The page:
Scott Hanselman

Hanselminutes Podcast 255 - The Opinionated Cloud - Learning about AppHarbor

March 2, '11 Comments [1] Posted in ASP.NET | Cloud | Podcast
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Cloud Scott sits down with Rune from AppHarbor. AppHarbor has some strong opinions about how the cloud should work and how applications should be deployed. Is there room for another cloud offering? Is the cloud about elasticity or something else? What's a Cloud and what's Platform as a Service. All this and more as Scott gets educated.

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NOTE: If you want to download our complete archives as a feed - that's all 255 shows, subscribe to the Complete MP3 Feed here.

Also, please do take a moment and review the show on iTunes.

Subscribe: Subscribe to Hanselminutes or Subscribe to my Podcast in iTunes or Zune

Do also remember the complete archives are always up and they have PDF Transcripts, a little known feature that show up a few weeks after each show.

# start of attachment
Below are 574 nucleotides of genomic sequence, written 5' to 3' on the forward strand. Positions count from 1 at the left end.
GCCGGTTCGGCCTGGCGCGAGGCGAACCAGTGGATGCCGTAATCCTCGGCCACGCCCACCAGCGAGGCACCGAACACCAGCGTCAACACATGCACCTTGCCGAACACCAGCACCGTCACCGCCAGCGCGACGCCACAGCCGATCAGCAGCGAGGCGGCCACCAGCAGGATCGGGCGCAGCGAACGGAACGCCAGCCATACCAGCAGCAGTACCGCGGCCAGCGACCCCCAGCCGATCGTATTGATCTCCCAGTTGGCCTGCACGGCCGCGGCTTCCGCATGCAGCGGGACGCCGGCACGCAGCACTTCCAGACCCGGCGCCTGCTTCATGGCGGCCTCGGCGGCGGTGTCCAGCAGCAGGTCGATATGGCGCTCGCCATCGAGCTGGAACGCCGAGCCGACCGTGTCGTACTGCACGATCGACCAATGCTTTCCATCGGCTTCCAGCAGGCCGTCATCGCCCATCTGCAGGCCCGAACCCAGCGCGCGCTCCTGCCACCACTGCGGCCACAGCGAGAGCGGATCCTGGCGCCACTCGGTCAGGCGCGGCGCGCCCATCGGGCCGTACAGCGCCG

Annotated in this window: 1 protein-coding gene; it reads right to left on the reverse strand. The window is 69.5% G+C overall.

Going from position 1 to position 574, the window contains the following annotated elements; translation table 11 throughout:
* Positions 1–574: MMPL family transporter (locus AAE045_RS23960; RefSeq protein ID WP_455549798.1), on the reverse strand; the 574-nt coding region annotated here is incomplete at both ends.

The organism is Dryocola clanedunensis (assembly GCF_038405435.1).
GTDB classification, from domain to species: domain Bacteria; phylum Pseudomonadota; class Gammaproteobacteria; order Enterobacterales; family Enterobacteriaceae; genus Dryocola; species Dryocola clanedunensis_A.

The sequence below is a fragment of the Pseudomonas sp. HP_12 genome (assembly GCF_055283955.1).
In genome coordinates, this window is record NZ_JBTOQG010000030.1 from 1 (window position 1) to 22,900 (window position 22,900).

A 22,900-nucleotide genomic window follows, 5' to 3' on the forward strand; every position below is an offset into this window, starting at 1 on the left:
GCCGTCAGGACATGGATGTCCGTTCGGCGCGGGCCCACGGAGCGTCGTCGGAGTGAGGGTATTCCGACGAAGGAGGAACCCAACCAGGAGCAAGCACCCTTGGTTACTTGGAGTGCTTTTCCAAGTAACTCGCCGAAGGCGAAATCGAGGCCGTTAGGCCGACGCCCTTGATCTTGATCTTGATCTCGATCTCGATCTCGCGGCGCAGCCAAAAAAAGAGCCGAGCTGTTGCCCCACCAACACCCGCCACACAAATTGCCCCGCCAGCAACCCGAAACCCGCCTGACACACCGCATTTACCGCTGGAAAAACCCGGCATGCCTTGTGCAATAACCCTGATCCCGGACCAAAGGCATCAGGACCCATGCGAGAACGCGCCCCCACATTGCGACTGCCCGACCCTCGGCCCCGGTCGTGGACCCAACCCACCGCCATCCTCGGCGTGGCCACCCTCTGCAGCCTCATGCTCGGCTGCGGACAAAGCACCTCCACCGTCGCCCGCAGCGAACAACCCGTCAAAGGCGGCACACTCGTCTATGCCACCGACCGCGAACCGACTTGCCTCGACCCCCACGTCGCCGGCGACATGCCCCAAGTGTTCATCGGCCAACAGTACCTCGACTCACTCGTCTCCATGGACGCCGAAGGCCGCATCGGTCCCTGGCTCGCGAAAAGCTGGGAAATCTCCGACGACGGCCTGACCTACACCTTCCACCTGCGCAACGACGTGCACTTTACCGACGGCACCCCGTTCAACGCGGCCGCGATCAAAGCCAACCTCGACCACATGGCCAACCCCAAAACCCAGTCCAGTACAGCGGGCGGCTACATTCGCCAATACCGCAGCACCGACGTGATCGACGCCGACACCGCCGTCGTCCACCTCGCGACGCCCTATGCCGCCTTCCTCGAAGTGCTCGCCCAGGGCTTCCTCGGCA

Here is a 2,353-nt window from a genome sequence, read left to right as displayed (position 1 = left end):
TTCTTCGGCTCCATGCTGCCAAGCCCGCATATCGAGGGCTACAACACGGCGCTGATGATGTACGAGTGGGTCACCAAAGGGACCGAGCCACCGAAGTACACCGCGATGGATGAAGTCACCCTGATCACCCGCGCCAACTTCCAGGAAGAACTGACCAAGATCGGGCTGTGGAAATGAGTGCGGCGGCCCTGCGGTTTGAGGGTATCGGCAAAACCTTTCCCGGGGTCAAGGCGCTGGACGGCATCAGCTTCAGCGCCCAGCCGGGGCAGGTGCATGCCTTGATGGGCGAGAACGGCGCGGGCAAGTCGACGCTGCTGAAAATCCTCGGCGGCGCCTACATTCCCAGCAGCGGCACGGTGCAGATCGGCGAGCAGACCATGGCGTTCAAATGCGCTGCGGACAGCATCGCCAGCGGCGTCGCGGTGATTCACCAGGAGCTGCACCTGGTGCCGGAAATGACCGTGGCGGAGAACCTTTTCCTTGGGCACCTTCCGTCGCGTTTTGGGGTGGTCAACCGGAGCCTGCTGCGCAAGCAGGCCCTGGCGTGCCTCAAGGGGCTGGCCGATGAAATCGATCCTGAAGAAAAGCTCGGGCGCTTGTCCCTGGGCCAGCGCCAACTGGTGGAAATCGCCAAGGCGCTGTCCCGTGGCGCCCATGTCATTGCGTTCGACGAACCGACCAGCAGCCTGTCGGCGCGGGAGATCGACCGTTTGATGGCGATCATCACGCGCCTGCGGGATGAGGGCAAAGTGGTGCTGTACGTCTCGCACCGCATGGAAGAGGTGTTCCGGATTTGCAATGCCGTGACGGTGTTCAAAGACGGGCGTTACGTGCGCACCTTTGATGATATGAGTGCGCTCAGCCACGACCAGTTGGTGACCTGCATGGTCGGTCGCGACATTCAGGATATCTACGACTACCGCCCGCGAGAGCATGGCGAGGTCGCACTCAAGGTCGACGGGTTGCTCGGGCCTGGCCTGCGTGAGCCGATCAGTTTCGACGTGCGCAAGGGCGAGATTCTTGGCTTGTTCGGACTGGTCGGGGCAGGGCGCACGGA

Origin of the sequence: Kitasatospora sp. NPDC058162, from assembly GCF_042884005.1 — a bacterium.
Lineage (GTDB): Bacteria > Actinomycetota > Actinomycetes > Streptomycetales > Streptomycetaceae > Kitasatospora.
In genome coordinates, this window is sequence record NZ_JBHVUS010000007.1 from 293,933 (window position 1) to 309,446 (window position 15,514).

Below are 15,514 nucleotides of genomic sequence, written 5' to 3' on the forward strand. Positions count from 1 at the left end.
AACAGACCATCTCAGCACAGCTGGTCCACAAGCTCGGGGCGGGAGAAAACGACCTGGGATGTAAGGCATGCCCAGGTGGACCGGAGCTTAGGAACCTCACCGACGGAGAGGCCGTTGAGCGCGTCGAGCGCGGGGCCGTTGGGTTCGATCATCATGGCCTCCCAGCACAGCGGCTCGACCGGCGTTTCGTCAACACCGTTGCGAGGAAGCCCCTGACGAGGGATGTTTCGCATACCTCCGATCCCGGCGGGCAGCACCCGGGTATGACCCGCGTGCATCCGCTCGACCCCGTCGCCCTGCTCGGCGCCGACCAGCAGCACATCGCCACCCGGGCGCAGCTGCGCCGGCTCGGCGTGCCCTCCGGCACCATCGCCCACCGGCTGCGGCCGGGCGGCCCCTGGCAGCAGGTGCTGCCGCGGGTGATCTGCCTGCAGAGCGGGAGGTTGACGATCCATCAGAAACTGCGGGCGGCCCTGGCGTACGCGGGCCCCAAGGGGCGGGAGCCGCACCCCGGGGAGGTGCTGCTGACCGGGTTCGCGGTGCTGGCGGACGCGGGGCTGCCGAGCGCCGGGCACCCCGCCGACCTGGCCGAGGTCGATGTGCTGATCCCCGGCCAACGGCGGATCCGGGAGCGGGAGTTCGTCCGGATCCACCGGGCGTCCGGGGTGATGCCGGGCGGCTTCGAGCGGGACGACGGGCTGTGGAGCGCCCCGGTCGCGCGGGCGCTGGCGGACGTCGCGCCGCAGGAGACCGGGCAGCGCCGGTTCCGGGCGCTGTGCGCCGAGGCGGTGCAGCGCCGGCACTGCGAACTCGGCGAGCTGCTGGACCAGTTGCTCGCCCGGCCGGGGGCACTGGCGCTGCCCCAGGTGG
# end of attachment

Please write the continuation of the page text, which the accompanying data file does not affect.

Telerik is our sponsor for this show.

Building quality software is never easy. It requires skills and imagination. We cannot promise to improve your skills, but when it comes to User Interface and developer tools, we can provide the building blocks to take your application a step closer to your imagination. Explore the leading UI suites for ASP.NETAJAX,MVC,Silverlight,Windows Forms and WPF. Enjoy developer tools like .NET Reporting, ORM,Automated Testing Tools, Agile Project Management Tools, and Content Management Solution. And now you can increase your productivity with JustCode, Telerik’s new productivity tool for code analysis and refactoring. Visit www.telerik.com.

As I've said before this show comes to you with the audio expertise and stewardship of Carl Franklin. The name comes from Travis Illig, but the goal of the show is simple. Avoid wasting the listener's time. (and make the commute less boring)